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May/Jun
2015

The Male Perspective: Mother Knows Best

Written by By Pam Whitfield
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Name: Robert “Bucky” Beeman
Age: 24
Hometown: Rochester, Minnesota
Relationship: Dating Hana for 3 years
Current: Commercial Realtor
Parents: Robert and Kristi Beeman

 

Mom Says
PAM: Once he started dating, were there other lessons?
KRISTI: I always knew when he was dating someone new, because he would call me and ask me how to make spaghetti. That’s how I knew that he had a new love interest. Now [that he is in a long-term relationship], I support him with my time. I ask him and Hana over for dinner. We all make time to spend together.

PAM: What makes you happy in a relationship?

BUCKY: I love how much Hana cares about our meals. If I come home and there’s a hot meal in the oven, I’m happy. That meal is the one time that we get to sit down and look at each other, to talk about our day. She really cares about that step in the day. Hana is always there, showing concern, asking me, “How has your day been?” 

PAM: How did your mom raise you to respect women?

BUCKY: She taught me to be very caring and compassionate, to understand that feelings are important. Appreciate the small things in the relationship. Try to stay positive and happy, even if things are shaky. When my parents had an issue, they dealt with it in a positive way. They worked together to solve their issues through communication. 

PAM: How about dating and leaving the nest?

BUCKY: My mom cared about the people in my life because I showed affection to them. She taught me to value what you have in life and be happy. She is good at hospitality, making people comfortable, asking, “What can I get you?” It sounds simple, but that taught me to be more caring.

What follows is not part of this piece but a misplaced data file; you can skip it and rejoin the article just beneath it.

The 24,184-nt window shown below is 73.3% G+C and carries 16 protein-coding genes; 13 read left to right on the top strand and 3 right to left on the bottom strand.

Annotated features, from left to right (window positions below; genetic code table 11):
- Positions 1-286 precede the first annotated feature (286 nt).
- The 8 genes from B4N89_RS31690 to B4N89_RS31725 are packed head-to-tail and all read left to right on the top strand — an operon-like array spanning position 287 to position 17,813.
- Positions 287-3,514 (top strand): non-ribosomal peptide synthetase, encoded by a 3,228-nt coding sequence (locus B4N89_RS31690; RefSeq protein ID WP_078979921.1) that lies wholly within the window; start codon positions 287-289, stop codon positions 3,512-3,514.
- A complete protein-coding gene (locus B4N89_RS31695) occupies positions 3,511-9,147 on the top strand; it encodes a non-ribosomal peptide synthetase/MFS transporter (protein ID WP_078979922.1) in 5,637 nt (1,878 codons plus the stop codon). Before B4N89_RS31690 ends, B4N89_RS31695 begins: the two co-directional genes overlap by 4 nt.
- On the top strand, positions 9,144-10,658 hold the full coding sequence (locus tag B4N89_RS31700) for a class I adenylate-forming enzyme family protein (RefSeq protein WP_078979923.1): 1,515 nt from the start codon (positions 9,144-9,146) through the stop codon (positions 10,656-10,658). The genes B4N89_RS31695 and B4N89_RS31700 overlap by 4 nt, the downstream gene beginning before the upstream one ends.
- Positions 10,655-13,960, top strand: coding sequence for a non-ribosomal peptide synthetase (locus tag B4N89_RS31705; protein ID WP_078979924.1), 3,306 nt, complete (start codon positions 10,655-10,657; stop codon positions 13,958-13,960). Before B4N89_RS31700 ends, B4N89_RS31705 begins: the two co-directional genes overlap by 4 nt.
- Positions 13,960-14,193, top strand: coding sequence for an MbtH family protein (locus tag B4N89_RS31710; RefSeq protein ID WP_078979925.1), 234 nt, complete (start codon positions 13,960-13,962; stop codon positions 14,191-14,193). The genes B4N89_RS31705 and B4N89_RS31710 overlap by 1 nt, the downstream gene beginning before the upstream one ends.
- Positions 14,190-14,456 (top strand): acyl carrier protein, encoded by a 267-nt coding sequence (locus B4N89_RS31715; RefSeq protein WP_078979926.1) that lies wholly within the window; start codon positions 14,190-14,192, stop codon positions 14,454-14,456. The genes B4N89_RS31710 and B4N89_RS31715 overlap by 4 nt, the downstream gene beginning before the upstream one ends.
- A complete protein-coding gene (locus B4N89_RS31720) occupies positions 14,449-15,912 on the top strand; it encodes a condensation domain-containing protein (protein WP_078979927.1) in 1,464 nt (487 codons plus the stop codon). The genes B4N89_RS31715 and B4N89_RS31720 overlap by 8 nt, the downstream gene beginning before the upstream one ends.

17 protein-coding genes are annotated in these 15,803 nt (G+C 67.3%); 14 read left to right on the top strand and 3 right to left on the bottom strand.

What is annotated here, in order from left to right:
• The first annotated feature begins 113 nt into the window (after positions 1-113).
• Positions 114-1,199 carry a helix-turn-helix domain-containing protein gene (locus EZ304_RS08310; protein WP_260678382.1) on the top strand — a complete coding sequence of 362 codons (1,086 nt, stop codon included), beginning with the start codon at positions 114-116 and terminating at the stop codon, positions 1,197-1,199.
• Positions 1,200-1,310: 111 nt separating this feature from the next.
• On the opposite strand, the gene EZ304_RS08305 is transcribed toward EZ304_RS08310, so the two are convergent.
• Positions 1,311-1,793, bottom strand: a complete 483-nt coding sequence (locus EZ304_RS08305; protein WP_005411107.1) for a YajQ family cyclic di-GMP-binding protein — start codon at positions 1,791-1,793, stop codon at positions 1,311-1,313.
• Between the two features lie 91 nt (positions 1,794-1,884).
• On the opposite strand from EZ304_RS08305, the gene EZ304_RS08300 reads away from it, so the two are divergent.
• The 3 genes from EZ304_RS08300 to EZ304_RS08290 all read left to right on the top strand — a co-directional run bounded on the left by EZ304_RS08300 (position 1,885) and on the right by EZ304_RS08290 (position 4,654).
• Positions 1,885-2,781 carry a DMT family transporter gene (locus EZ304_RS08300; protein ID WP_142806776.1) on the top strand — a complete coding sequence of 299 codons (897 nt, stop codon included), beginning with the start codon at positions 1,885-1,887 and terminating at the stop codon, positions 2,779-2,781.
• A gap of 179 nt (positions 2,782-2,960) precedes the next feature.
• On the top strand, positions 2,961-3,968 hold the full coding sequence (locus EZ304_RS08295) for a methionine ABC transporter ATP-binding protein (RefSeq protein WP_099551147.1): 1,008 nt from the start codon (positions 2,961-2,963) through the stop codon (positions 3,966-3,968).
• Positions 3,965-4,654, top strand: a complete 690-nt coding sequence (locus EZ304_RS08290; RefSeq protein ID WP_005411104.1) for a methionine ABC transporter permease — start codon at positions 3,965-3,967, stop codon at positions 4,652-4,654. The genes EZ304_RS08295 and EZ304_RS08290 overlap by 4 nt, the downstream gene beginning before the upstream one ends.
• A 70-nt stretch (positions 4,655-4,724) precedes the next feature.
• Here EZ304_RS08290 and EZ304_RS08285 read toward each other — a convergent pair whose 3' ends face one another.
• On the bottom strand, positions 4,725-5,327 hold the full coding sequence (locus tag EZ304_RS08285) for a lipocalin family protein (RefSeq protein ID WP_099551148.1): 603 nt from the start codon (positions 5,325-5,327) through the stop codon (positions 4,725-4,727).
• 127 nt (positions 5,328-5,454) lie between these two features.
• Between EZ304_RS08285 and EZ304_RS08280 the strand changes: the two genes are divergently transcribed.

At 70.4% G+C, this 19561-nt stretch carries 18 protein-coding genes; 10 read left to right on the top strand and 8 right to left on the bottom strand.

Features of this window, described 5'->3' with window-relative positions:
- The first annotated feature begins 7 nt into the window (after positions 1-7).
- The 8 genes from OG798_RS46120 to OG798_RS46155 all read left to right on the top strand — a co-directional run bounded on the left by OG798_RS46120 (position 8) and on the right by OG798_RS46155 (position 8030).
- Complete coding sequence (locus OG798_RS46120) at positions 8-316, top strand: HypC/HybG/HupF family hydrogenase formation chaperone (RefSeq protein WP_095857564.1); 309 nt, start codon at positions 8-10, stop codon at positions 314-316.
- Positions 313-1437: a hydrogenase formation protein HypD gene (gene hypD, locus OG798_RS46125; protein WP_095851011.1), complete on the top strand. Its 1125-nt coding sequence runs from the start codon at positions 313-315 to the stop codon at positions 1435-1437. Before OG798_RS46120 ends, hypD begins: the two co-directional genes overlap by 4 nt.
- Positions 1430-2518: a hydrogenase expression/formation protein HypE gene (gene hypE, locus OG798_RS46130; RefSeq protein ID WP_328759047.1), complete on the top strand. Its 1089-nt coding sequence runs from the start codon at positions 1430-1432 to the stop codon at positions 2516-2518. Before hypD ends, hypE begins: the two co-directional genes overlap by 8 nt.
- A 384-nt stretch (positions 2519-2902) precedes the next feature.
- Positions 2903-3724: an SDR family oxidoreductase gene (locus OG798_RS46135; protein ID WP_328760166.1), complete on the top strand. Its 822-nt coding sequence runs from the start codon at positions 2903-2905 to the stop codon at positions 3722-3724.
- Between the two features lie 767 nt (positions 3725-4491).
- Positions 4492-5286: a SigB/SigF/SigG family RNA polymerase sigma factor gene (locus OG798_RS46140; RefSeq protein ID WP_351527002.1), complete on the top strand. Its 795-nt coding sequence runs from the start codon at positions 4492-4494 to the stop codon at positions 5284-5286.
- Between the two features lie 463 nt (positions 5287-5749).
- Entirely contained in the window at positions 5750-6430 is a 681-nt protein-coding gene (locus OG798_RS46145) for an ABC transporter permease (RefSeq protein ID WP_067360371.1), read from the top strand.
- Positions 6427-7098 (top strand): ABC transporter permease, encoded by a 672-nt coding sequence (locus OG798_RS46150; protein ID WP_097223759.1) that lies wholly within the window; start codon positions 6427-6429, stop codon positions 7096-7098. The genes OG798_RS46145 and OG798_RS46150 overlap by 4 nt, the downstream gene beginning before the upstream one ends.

Mom Says
PAM: When Bucky was growing up, what messages did he receive about relationships?
KRISTI: His dad and I always led by example. We’ve been married 31 years. We always make time for each other. Bob has been an amazing dad and has always been there for the kids. When Bucky was growing up, we had a lot of family time, and that was valuable for us. Since I’m a teacher, I had the gift of holidays and summers [with my kids]. We went to the cabin. I taught Bucky how to fish. Bob taught him how to hunt.

PAM: What’s one thing that men do well that women may not value?

BUCKY: I feel like I’m relatively good at quick decisions—being in the moment. I’m decisive. I ask, “What’s the issue?” And then I say, “Let’s fix it.” Men are pretty good at doing the handiwork. But when it comes to the housework or the emotional side of the relationship, we may not appreciate that side as much as we should.

Why is it that 75 percent of the time, men drive the car? The man tends to feel the obligation to drive—not that it’s complicated or challenging, but we do it. It’s not a control thing, but rather the instinct to lead. Women might appreciate that instinct to lead.

PAM: How should men ask for forgiveness?

BUCKY: They should make a whole day out of asking for forgiveness. Or maybe a whole week. It should be an event. There needs to be a little more effort or thought put into it. I’ve never heard a story from any of my guy friends about how they ask for forgiveness. There’s probably room for improvement in that realm of things. But asking for forgiveness should not be a public thing, like a Facebook posting or a big sign in the front yard. That’s a little too much drama for the man.

PAM: How should women ask for forgiveness?

BUCKY: Just by doing something that the man loves. Spend the day out with your guy. I love hunting; that’s my hot button. So do that with me. I’ll be as happy as I can be. What if the man is into breweries? Say, “Honey, I’m taking you out today and we’re going to try these three breweries. I’ve got it all planned out.” 

PAM: You’ve been in a relationship with Hana for three years. What have you learned?

BUCKY: I’ve realized that time together matters the most. As you mature, you recognize there’s more to life. Different things motivate you at different ages. Once you recognize that time together is something you can’t put a value on, then you value that time because you can’t get it back.

Pam Whitfield is a teacher, writer, horse show judge and spoken word artist. In 2011, she won the Minnesota professor of the year award from the Carnegie Foundation.

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